Saudi Arabia says it has killed "dozens" of Yemeni Shi'ite rebels who were carrying out a large-scale cross-border attack on the kingdom.
In a statement, Riyadh's Defense Ministry said three Saudi soldiers were killed in the late Thursday fighting in southern Najran province.
The ministry says the rebels attacked border posts and control points. They were repelled by a combination of Saudi ground troops and airstrikes.
It is believed to be the largest cross-border attack by the rebels since a Saudi-led coalition began a campaign of airstrikes against them five weeks ago.
Riyadh last week announced it was scaling back the air raids, saying it has accomplished its goal of weakening the rebels, which are believed to be backed by Iran.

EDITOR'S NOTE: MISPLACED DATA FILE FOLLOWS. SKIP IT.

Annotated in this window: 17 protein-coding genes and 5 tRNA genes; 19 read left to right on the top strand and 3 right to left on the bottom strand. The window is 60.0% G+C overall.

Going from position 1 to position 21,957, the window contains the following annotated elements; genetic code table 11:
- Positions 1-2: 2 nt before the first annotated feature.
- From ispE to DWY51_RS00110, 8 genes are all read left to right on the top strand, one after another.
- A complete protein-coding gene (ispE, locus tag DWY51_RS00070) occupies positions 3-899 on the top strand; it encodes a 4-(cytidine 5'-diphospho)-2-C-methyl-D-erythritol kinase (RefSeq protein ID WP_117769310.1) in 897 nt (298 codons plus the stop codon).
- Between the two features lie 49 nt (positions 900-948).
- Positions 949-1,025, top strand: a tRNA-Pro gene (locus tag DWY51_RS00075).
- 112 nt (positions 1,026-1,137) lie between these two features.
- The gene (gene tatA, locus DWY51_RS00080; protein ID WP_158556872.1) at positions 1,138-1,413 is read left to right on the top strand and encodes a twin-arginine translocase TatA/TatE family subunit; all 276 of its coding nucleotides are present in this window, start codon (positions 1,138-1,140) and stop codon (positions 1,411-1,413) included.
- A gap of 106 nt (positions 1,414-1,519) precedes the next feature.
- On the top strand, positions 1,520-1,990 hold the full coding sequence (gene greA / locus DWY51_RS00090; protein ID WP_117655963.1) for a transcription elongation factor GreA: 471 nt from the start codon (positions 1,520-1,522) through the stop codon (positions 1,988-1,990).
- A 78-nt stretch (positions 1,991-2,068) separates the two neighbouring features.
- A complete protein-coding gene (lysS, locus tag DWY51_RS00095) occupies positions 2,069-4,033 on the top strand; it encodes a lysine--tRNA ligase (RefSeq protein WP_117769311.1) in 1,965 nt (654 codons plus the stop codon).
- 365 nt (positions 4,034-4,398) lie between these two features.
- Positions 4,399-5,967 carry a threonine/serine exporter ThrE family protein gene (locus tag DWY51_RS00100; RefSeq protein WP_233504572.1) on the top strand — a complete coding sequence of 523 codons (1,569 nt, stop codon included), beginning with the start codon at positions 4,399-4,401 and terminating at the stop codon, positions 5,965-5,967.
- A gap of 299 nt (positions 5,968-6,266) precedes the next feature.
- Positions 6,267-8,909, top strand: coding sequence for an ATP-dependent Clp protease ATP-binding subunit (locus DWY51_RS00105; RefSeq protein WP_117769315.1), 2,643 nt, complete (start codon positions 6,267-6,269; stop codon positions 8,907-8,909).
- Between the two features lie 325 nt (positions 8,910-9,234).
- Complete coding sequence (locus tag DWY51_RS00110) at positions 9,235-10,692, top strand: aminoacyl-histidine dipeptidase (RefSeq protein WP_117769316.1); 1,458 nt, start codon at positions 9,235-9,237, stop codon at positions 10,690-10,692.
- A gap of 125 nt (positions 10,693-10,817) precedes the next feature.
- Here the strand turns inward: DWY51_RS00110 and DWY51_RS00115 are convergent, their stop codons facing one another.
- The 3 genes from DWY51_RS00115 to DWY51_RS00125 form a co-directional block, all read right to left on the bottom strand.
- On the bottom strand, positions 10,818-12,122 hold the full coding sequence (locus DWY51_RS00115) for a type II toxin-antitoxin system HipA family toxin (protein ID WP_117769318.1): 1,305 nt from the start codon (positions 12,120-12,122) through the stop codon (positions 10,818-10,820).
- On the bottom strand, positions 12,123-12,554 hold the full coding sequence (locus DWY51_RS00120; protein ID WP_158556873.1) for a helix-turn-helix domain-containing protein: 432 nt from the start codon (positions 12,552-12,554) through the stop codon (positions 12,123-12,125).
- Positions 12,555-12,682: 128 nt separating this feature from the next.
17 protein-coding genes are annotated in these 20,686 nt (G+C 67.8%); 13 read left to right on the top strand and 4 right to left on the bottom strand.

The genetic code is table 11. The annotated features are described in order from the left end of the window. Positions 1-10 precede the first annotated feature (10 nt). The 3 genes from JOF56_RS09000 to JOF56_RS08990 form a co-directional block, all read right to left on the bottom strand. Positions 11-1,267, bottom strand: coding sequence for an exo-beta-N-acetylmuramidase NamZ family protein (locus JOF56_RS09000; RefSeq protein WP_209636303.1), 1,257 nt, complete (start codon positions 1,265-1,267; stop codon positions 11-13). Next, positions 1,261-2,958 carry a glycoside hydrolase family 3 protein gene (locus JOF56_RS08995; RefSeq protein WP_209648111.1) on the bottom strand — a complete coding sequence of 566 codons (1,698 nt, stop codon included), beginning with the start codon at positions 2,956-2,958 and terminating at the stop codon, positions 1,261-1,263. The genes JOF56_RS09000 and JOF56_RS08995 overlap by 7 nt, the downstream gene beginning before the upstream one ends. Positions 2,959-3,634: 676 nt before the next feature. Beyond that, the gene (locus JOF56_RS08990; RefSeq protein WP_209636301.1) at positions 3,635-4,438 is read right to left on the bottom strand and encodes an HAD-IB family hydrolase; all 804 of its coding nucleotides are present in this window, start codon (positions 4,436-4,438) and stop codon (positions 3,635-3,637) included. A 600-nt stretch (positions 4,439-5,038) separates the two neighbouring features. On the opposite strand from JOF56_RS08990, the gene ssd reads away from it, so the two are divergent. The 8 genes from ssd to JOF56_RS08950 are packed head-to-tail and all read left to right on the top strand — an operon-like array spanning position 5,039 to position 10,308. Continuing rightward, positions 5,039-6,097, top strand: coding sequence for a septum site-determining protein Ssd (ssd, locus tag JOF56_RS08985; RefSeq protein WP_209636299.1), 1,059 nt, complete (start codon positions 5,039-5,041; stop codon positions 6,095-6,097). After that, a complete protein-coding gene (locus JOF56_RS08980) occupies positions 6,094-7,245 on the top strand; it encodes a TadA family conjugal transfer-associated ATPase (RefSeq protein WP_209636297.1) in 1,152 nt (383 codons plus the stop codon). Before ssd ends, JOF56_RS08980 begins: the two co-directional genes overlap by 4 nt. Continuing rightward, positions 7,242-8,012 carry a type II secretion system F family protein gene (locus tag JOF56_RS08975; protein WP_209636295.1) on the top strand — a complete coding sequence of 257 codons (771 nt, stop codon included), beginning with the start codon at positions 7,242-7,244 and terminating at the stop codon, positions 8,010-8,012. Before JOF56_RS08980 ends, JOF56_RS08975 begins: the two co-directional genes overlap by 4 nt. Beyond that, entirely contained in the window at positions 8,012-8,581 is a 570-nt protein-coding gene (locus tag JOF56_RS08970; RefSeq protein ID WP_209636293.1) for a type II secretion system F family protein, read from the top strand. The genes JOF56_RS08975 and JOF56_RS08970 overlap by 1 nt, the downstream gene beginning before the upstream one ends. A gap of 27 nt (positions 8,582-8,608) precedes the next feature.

The Houthis are loyal to former longtime President Ali Abdullah Saleh, who was ousted in 2012 during the so-called Arab Spring protests that swept the region.
The rebels have overtaken the Yemeni capital, Sana'a, and forced the country's Western-backed leader, Abdu Rabu Mansour Hadi, to flee to Saudi Arabia.
The fighting between various Yemeni groups, as well as the airstrikes, has helped create a humanitarian crisis in what was already the Arab world's poorest country.
Attempts by international relief groups to deliver humanitarian aid, including fuel and other commercial goods, has been severely hampered by the fighting.
U.N. chief Ban Ki-moon warned Thursday "humanitarian operations will end within days unless fuel supplies are restored." Ban also reiterated his call for an immediate cease-fire, or at least a pause, in the fighting.
The U.N. says at least 1,200 people have been killed. It estimates that around half of those killed were civilians.